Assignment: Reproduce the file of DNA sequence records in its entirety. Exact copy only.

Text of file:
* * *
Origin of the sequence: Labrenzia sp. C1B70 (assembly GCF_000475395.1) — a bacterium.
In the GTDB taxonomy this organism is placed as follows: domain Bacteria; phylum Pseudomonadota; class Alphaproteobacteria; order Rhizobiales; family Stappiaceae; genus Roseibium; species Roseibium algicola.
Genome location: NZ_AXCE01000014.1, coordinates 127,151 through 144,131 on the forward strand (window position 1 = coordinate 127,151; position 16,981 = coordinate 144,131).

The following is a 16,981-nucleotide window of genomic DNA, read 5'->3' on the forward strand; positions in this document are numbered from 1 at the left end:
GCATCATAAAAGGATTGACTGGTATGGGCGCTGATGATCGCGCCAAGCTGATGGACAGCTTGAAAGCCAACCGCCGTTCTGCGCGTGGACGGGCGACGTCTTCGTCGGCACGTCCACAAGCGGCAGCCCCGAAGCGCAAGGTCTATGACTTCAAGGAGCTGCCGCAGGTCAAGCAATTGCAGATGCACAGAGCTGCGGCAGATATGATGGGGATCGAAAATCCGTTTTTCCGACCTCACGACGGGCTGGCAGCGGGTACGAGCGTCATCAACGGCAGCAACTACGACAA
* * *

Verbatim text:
Origin of the sequence: Labrenzia sp. C1B70 (assembly GCF_000475395.1) — a bacterium.
In the GTDB taxonomy this organism is placed as follows: domain Bacteria; phylum Pseudomonadota; class Alphaproteobacteria; order Rhizobiales; family Stappiaceae; genus Roseibium; species Roseibium algicola.
Genome location: NZ_AXCE01000014.1, coordinates 127,151 through 144,131 on the forward strand (window position 1 = coordinate 127,151; position 16,981 = coordinate 144,131).

The following is a 16,981-nucleotide window of genomic DNA, read 5'->3' on the forward strand; positions in this document are numbered from 1 at the left end:
GCATCATAAAAGGATTGACTGGTATGGGCGCTGATGATCGCGCCAAGCTGATGGACAGCTTGAAAGCCAACCGCCGTTCTGCGCGTGGACGGGCGACGTCTTCGTCGGCACGTCCACAAGCGGCAGCCCCGAAGCGCAAGGTCTATGACTTCAAGGAGCTGCCGCAGGTCAAGCAATTGCAGATGCACAGAGCTGCGGCAGATATGATGGGGATCGAAAATCCGTTTTTCCGACCTCACGACGGGCTGGCAGCGGGTACGAGCGTCATCAACGGCAGCAACTACGACAA